Workflow for WordPress Site Development

When I first started developing sites on WordPress, my strategy for developing a site prior to launching it was similar to many other developers:

  1. Install WordPress on a subdirectory of my own domain, like:
  2. Get everything working and pretty and get client approval to launch
  3. Export mySQL database, search and replace paths, download/upload sitefiles, curse weird incompatible settings at client’s hosting provider, etc

Over time, and after learning about how to install WordPress in its own subdirectory while pointing the actual site at the root domain, I developed a different workflow:

  1. Install WordPress on a subdirectory of client’s domain, like: * – and thereby find out and resolve immediately if there are any hosting issues (permissions, mySQL access, poor performance, etc)
  2. Get everything working  and pretty and get client approval to launch
  3. Follow the instructions to use a subdirectory install and point the site to the root:

If the site is a new site, rather than a redesign, you can of course simply use a Maintenance Mode plugin and just develop the site at the root anyway, and give the client a login to preview it during development. I preferred to follow the flow above and put a static index.html page at the root, with a couple paragraphs of SEO-rich text copy about the new business. That way, when sending a client a link to preview their site I could just point them to the subdirectory: . That seemed to work out a lot better than directing them to login to their dashboard and then view their site  in another tab. Especially since often the client would want to forward the link to an associate or spouse or friend, and the requirement to be logged in seemed to generate a lot of unhappy “something is broken, no one else can see the site” emails.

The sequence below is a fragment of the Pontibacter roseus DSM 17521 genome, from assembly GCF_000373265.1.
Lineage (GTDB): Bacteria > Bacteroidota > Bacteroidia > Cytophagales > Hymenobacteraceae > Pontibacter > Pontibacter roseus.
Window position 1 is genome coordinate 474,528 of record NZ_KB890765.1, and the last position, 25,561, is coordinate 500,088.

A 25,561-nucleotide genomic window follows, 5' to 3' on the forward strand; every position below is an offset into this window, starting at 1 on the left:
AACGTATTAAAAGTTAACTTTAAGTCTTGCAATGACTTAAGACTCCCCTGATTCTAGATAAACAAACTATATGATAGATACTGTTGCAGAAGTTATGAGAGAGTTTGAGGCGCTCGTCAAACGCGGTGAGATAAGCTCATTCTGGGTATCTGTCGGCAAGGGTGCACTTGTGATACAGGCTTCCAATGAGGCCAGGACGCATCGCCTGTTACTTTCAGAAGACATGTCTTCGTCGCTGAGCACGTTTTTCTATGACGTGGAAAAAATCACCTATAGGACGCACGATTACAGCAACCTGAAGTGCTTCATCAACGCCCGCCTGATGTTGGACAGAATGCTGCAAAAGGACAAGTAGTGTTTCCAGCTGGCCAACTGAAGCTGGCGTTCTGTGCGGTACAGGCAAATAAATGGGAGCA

Then, once the site was approved for launch I could simply remove the index.html file at the root, and point the WP install to the root. All done in a couple minutes instead of potentially, hours. Meanwhile, having the SEO-rich placeholder page at the root for a few weeks during development means Google will have already indexed the site by the time it’s launched.

* I use a keyword appropriate to the client’s business as the subdirectory name rather than something generic like dev or test or newsite, since all the paths in the sourcecode of the pages will include this word. Image paths for example would appear like this:

Hard to say if there’s any real SEO advantage in doing so, but I figure it can’t hurt, and I prefer how it looks/reads versus the more generic alternatives.

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